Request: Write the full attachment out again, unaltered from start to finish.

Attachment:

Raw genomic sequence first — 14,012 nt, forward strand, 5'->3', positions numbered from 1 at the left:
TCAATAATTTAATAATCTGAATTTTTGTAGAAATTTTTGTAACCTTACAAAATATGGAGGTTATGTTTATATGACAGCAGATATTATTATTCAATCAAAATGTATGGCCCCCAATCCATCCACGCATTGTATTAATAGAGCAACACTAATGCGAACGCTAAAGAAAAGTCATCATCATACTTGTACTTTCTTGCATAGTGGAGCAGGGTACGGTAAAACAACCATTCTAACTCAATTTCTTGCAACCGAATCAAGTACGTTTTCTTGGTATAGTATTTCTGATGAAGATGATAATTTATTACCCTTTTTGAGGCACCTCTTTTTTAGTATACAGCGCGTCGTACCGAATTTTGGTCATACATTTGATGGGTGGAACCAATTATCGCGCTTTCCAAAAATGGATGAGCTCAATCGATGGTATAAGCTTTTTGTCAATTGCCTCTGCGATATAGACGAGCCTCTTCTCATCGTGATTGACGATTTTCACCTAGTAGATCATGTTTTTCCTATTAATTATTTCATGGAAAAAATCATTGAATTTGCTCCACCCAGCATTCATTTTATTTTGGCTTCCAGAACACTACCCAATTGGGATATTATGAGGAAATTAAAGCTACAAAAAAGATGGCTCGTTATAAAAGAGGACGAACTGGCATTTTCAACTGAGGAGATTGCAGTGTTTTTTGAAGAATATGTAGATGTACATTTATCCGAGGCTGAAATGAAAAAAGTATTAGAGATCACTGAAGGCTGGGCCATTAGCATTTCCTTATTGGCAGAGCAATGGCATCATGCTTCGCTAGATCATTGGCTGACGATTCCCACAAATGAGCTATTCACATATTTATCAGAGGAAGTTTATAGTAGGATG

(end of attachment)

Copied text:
Raw genomic sequence first — 14,012 nt, forward strand, 5'->3', positions numbered from 1 at the left:
TCAATAATTTAATAATCTGAATTTTTGTAGAAATTTTTGTAACCTTACAAAATATGGAGGTTATGTTTATATGACAGCAGATATTATTATTCAATCAAAATGTATGGCCCCCAATCCATCCACGCATTGTATTAATAGAGCAACACTAATGCGAACGCTAAAGAAAAGTCATCATCATACTTGTACTTTCTTGCATAGTGGAGCAGGGTACGGTAAAACAACCATTCTAACTCAATTTCTTGCAACCGAATCAAGTACGTTTTCTTGGTATAGTATTTCTGATGAAGATGATAATTTATTACCCTTTTTGAGGCACCTCTTTTTTAGTATACAGCGCGTCGTACCGAATTTTGGTCATACATTTGATGGGTGGAACCAATTATCGCGCTTTCCAAAAATGGATGAGCTCAATCGATGGTATAAGCTTTTTGTCAATTGCCTCTGCGATATAGACGAGCCTCTTCTCATCGTGATTGACGATTTTCACCTAGTAGATCATGTTTTTCCTATTAATTATTTCATGGAAAAAATCATTGAATTTGCTCCACCCAGCATTCATTTTATTTTGGCTTCCAGAACACTACCCAATTGGGATATTATGAGGAAATTAAAGCTACAAAAAAGATGGCTCGTTATAAAAGAGGACGAACTGGCATTTTCAACTGAGGAGATTGCAGTGTTTTTTGAAGAATATGTAGATGTACATTTATCCGAGGCTGAAATGAAAAAAGTATTAGAGATCACTGAAGGCTGGGCCATTAGCATTTCCTTATTGGCAGAGCAATGGCATCATGCTTCGCTAGATCATTGGCTGACGATTCCCACAAATGAGCTATTCACATATTTATCAGAGGAAGTTTATAGTAGGATG